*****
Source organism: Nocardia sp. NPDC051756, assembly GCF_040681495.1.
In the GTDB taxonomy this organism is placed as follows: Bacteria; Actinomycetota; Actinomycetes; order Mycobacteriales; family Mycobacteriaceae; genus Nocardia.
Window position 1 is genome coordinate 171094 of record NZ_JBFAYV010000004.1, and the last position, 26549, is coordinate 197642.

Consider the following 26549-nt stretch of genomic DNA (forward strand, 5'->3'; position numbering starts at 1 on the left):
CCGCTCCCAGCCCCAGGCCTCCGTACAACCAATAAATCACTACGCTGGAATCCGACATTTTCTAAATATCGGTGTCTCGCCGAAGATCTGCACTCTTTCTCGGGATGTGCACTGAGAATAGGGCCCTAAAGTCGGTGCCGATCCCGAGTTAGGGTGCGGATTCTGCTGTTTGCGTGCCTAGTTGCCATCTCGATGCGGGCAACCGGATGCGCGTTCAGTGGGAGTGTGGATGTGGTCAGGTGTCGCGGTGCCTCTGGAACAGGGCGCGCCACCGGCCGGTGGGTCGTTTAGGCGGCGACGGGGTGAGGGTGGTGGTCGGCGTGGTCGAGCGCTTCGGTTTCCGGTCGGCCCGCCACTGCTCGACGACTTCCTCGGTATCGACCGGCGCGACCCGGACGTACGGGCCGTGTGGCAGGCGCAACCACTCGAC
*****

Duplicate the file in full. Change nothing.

Source organism: Nocardia sp. NPDC051756, assembly GCF_040681495.1.
In the GTDB taxonomy this organism is placed as follows: Bacteria; Actinomycetota; Actinomycetes; order Mycobacteriales; family Mycobacteriaceae; genus Nocardia.
Window position 1 is genome coordinate 171094 of record NZ_JBFAYV010000004.1, and the last position, 26549, is coordinate 197642.

Consider the following 26549-nt stretch of genomic DNA (forward strand, 5'->3'; position numbering starts at 1 on the left):
CCGCTCCCAGCCCCAGGCCTCCGTACAACCAATAAATCACTACGCTGGAATCCGACATTTTCTAAATATCGGTGTCTCGCCGAAGATCTGCACTCTTTCTCGGGATGTGCACTGAGAATAGGGCCCTAAAGTCGGTGCCGATCCCGAGTTAGGGTGCGGATTCTGCTGTTTGCGTGCCTAGTTGCCATCTCGATGCGGGCAACCGGATGCGCGTTCAGTGGGAGTGTGGATGTGGTCAGGTGTCGCGGTGCCTCTGGAACAGGGCGCGCCACCGGCCGGTGGGTCGTTTAGGCGGCGACGGGGTGAGGGTGGTGGTCGGCGTGGTCGAGCGCTTCGGTTTCCGGTCGGCCCGCCACTGCTCGACGACTTCCTCGGTATCGACCGGCGCGACCCGGACGTACGGGCCGTGTGGCAGGCGCAACCACTCGAC